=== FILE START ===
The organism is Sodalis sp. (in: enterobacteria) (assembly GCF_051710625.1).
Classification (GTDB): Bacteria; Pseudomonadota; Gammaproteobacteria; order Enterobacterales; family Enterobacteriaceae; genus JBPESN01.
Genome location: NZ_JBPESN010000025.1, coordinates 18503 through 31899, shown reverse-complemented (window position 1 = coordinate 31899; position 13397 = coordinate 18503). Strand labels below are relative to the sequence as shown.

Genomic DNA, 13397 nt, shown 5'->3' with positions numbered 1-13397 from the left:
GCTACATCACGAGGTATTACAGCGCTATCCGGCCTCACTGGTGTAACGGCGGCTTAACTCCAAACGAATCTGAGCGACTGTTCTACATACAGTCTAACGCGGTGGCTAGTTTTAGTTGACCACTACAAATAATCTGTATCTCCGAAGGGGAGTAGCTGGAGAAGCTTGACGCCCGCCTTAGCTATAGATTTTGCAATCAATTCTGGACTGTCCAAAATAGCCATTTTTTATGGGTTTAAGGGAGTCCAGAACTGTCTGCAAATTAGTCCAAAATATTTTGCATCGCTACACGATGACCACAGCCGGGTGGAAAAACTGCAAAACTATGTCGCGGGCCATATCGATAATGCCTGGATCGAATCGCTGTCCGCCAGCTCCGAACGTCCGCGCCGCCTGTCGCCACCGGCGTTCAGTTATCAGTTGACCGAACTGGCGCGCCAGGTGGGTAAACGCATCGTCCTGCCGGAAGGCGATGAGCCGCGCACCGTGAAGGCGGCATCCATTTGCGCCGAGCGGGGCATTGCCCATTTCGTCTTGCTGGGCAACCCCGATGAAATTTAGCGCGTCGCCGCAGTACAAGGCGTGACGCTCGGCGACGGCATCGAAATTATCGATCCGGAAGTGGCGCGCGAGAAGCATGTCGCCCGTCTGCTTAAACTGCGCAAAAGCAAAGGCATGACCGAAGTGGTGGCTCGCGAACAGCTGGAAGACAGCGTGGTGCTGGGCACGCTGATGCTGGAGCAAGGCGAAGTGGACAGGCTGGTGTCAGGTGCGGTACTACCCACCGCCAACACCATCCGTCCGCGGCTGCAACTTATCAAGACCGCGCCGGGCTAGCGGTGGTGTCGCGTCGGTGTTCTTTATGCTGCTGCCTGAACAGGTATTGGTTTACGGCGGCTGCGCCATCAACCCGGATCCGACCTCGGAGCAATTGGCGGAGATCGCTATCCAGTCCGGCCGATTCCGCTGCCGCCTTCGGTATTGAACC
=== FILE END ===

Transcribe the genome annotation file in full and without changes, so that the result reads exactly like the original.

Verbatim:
The organism is Sodalis sp. (in: enterobacteria) (assembly GCF_051710625.1).
Classification (GTDB): Bacteria; Pseudomonadota; Gammaproteobacteria; order Enterobacterales; family Enterobacteriaceae; genus JBPESN01.
Genome location: NZ_JBPESN010000025.1, coordinates 18503 through 31899, shown reverse-complemented (window position 1 = coordinate 31899; position 13397 = coordinate 18503). Strand labels below are relative to the sequence as shown.

Genomic DNA, 13397 nt, shown 5'->3' with positions numbered 1-13397 from the left:
GCTACATCACGAGGTATTACAGCGCTATCCGGCCTCACTGGTGTAACGGCGGCTTAACTCCAAACGAATCTGAGCGACTGTTCTACATACAGTCTAACGCGGTGGCTAGTTTTAGTTGACCACTACAAATAATCTGTATCTCCGAAGGGGAGTAGCTGGAGAAGCTTGACGCCCGCCTTAGCTATAGATTTTGCAATCAATTCTGGACTGTCCAAAATAGCCATTTTTTATGGGTTTAAGGGAGTCCAGAACTGTCTGCAAATTAGTCCAAAATATTTTGCATCGCTACACGATGACCACAGCCGGGTGGAAAAACTGCAAAACTATGTCGCGGGCCATATCGATAATGCCTGGATCGAATCGCTGTCCGCCAGCTCCGAACGTCCGCGCCGCCTGTCGCCACCGGCGTTCAGTTATCAGTTGACCGAACTGGCGCGCCAGGTGGGTAAACGCATCGTCCTGCCGGAAGGCGATGAGCCGCGCACCGTGAAGGCGGCATCCATTTGCGCCGAGCGGGGCATTGCCCATTTCGTCTTGCTGGGCAACCCCGATGAAATTTAGCGCGTCGCCGCAGTACAAGGCGTGACGCTCGGCGACGGCATCGAAATTATCGATCCGGAAGTGGCGCGCGAGAAGCATGTCGCCCGTCTGCTTAAACTGCGCAAAAGCAAAGGCATGACCGAAGTGGTGGCTCGCGAACAGCTGGAAGACAGCGTGGTGCTGGGCACGCTGATGCTGGAGCAAGGCGAAGTGGACAGGCTGGTGTCAGGTGCGGTACTACCCACCGCCAACACCATCCGTCCGCGGCTGCAACTTATCAAGACCGCGCCGGGCTAGCGGTGGTGTCGCGTCGGTGTTCTTTATGCTGCTGCCTGAACAGGTATTGGTTTACGGCGGCTGCGCCATCAACCCGGATCCGACCTCGGAGCAATTGGCGGAGATCGCTATCCAGTCCGGCCGATTCCGCTGCCGCCTTCGGTATTGAACC